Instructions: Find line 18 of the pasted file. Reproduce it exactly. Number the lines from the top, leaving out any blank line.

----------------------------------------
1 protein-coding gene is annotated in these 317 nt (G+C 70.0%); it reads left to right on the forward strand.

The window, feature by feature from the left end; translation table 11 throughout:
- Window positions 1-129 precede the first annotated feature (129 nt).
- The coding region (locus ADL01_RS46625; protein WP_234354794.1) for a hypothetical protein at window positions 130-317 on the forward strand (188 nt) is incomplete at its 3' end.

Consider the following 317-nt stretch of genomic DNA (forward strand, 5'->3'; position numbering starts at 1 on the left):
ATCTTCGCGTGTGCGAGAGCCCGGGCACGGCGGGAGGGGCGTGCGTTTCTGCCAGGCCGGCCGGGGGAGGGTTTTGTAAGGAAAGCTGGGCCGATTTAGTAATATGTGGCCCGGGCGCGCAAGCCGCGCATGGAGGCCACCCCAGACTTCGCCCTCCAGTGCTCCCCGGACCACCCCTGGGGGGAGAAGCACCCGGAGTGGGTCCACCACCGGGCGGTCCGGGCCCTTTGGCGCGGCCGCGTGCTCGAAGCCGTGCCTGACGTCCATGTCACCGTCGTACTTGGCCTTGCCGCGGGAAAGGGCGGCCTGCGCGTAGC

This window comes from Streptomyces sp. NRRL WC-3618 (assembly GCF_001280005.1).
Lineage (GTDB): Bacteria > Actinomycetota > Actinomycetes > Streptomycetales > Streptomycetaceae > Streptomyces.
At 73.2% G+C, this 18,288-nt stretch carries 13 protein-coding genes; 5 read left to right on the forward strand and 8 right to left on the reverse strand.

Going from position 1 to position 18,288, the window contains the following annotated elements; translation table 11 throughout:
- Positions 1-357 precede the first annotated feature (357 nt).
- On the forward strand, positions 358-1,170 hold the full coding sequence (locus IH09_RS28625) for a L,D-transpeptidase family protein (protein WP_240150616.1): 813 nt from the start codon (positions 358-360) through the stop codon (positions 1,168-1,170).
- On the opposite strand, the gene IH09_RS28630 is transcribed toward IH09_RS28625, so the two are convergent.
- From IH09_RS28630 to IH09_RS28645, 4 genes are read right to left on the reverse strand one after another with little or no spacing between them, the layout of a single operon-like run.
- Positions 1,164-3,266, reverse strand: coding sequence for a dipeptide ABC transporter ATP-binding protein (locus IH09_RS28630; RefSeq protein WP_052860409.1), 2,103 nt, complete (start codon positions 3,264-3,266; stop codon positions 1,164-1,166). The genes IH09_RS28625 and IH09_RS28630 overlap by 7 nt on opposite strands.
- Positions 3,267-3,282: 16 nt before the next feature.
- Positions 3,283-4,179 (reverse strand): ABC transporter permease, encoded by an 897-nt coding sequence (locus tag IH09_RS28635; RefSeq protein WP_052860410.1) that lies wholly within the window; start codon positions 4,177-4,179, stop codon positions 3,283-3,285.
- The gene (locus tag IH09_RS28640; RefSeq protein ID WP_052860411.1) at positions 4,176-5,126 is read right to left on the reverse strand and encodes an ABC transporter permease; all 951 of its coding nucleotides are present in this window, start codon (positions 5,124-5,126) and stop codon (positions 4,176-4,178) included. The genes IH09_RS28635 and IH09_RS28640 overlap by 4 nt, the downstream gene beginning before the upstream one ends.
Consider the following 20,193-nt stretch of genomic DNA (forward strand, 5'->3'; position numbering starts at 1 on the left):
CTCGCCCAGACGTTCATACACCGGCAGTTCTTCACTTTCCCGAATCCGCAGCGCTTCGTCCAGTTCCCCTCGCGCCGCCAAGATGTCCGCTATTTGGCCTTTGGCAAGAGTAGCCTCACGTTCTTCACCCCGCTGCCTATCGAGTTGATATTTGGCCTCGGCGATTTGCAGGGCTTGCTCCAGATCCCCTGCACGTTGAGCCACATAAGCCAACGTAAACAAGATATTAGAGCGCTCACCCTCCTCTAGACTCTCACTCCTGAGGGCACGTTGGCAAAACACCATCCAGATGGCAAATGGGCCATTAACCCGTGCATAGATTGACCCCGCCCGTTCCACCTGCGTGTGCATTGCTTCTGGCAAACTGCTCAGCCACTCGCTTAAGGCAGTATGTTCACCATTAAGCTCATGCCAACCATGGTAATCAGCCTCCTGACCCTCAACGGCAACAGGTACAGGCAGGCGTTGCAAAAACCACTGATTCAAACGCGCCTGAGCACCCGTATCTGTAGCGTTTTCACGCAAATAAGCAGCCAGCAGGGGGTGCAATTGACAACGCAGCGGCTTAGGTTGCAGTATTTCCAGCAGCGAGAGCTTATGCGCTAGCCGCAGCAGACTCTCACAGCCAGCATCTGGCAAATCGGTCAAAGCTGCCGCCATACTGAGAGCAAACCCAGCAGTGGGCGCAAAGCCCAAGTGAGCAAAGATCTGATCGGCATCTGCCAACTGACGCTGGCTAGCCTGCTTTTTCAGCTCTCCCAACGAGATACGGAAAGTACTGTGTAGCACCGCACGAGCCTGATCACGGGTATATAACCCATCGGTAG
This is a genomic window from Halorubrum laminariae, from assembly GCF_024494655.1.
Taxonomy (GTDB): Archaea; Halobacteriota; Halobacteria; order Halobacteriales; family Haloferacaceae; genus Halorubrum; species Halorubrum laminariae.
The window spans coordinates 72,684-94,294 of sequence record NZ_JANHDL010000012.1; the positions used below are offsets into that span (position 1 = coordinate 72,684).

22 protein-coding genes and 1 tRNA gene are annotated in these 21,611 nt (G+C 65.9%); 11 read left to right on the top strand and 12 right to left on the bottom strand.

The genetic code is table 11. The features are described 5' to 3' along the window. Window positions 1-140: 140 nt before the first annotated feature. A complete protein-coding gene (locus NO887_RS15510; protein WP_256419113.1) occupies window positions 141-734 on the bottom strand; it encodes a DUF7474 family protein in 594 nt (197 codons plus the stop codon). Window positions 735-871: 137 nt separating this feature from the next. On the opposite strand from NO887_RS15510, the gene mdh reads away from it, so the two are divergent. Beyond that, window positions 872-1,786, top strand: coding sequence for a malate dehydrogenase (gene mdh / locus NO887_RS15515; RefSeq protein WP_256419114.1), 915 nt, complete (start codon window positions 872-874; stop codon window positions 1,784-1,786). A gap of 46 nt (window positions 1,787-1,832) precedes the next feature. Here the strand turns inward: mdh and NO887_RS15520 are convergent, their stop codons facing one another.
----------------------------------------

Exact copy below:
- The gene (locus tag IH09_RS28640; RefSeq protein ID WP_052860411.1) at positions 4,176-5,126 is read right to left on the reverse strand and encodes an ABC transporter permease; all 951 of its coding nucleotides are present in this window, start codon (positions 5,124-5,126) and stop codon (positions 4,176-4,178) included. The genes IH09_RS28635 and IH09_RS28640 overlap by 4 nt, the downstream gene beginning before the upstream one ends.